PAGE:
*What places is God calling you to that you’d prefer not to go? 

The Biggest Loser

Philippians 3:7-9 7 But whatever was to my profit I now consider loss for the sake of Christ. 8 What is more, I consider everything a loss compared to the surpassing greatness of knowing Christ Jesus my Lord, for whose sake I have lost all things. I consider them rubbish, that I may gain Christ 9 and be found in him, not having a righteousness of my own that comes from the law, but that which is through faith in Christ—the righteousness that comes from God and is by faith.

I’m a sucker for watching people’s lives be transformed. It’s one of my favorite things to do.  That’s probably why I enjoy shows like The Biggest Loser.  I haven’t watched the show much before this season, but as I watch, I see this physical transformation taking place in these people.  They are not only dealing with the weight, however.  They are also dealing with the emotional stuff that got them there.  It’s a brilliant concept for a show – one that I mocked when it first came out.  The Biggest Loser?  Sounds lame.  But the paradox of the person who loses the most ends up being the winner is really a good idea.

Now this concept of losing is somewhat anti-cultural, except in the case of weight loss.  Society tells me that I should strive to be a self-made man.  Winning has become everything.  In fact it has gone so far that now we tell everybody they are a winner – even when it’s not true.  Win win win win win win win win win!  The problem is that it all depends on my striving.  It depends on my ability to pull it off.

Paul took a different route to victory.  He was truly the biggest loser.  In Philippians 3, he tells us that he has every reason to be the greatest man among men. He has all of the qualifications necessary.  He’s got Hebrew nationality combined with Roman citizenship.  He has tradition, religious upbringing, and even the life to show for it.  Instead of putting all of his stock in his qualifications, he chose instead to lose them.  He considered them a loss, garbage, junk, worthless stuff.  Because when you stack all of our qualifications next to the immeasurable greatness of Jesus, it just looks silly.

So Paul made the decision to be found in Jesus rather than being found in all the stuff he had going for him.  It was so much more worth it to know Jesus fully than to hang onto the worldly ideals that would advance him.  I think we are faced with a similar choice.  We can put our confidence in ourselves and what we have going for us or we can put our confidence in Christ.  We can either rely on ourselves to get our lives straight or we can count on the righteousness of Jesus to handle it.  The clear choice for me is to be found in Jesus.  I want to be found in Him, known by Him, defined by Him.  But I’ve got to be willing to lose in order to win. So today I will strive, like Paul, to become the Biggest Loser.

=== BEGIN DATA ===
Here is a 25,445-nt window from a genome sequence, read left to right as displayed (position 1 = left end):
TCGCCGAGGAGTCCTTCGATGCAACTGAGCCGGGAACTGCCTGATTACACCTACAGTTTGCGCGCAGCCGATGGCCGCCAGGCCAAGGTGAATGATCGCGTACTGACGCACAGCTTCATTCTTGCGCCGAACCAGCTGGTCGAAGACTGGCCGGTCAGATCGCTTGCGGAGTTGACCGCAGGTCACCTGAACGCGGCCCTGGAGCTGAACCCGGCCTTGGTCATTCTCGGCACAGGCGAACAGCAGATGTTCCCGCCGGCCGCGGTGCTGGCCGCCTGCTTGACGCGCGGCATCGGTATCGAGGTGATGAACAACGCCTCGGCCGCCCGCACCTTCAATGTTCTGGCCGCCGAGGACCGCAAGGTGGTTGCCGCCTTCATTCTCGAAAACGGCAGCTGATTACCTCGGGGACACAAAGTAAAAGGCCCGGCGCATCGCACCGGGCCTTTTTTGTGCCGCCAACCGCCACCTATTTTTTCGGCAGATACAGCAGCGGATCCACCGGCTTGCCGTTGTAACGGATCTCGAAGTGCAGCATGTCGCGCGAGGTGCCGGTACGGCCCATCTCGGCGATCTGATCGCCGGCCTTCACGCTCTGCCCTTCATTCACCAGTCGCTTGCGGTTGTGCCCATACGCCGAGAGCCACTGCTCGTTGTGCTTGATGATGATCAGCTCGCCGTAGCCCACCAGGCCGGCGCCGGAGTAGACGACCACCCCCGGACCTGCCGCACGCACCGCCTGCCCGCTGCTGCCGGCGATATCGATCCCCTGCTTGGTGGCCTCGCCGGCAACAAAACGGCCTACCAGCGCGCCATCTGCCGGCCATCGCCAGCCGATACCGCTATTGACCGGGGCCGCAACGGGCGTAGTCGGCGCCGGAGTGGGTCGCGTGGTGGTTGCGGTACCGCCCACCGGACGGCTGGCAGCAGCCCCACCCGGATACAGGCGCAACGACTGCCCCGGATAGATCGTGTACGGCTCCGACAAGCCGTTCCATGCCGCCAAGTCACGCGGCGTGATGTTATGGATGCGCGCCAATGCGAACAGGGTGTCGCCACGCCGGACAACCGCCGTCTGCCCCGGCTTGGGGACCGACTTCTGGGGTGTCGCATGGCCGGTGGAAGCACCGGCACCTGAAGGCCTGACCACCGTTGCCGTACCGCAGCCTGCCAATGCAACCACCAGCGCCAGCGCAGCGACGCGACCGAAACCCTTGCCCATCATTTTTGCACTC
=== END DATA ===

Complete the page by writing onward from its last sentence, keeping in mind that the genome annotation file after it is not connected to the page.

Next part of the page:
I don’t like you anymore

Galatians 4:15-16 15 What has happened to all your joy? I can testify that, if you could have done so, you would have torn out your eyes and given them to me. 16 Have I now become your enemy by telling you the truth?

Okay Paul, now this is just weird.  I have pulled out some weird sermon illustrations on the fly, but this one is just plain bizarre.  Torn out your eyes?  Really?  Couldn’t he have just said something more normal like, “you would have given me the shirt off your back” or something like that?  Someone should have let him know that once eyes are torn out of one’s head, that they don’t really work that well.  And what kind of apostle would even ask that?  “Okay, if you really trust me, give me your eye.”  Ewww.

As gross as this all sounds, Paul was trying to make the point that when he first came to them, they absolutely loved him.  They would have done anything for him.  (Maybe they should have sung the Meatloaf song, I’d do anything for love, but I won’t do that.)  Paul thinks that if he would have asked them to cut off an arm or pluck out an eyeball, they would’ve been okay with it.  They really liked him.  He was a hero.  Not anymore, I guess.  Now that Paul was confronting them on some sin issues, they weren’t really feeling it anymore.  Now that he was presenting them with truth that they didn’t want to hear, their eyeballs would be staying in their faces.

Do you have any relationships like this one?  You may have a friend, a relative, a pastor who you love and trust.  They are a great friend and you have given them permission to speak into your life.  They encourage you and spur you on to be a better person.  You really do love them and would do almost anything for them.  But then one day, they tell you some truth that you don’t like too much.  The truth hits you like correction.  Their words intersect your choices or behavior in a way that says, “shape up friend.”  And it doesn’t feel the same as the loving relationship that you have always had.

Here’s the thing, did you give them permission to speak into your life or not?  When you gave them that place in your life, was it only so they could tell you all the good stuff?  Was it simply to build you up or was it also to grow you up?  Because we need both.  We need to be able to receive correction and guidance as well as encouragement. So often though, when a friend tells us something hard, our response is: “I don’t like you anymore.”  What we should realize is that if that person is coming to us in love, it was probably painful for them to do.  They don’t want to see us hurting, they just want to help.  We desperately need those kind of people in our life, but I am afraid those are the very people we push away.  Do you have any people in your life that are more than just cheerleaders?  Because, whether we like it or not, we need ’em.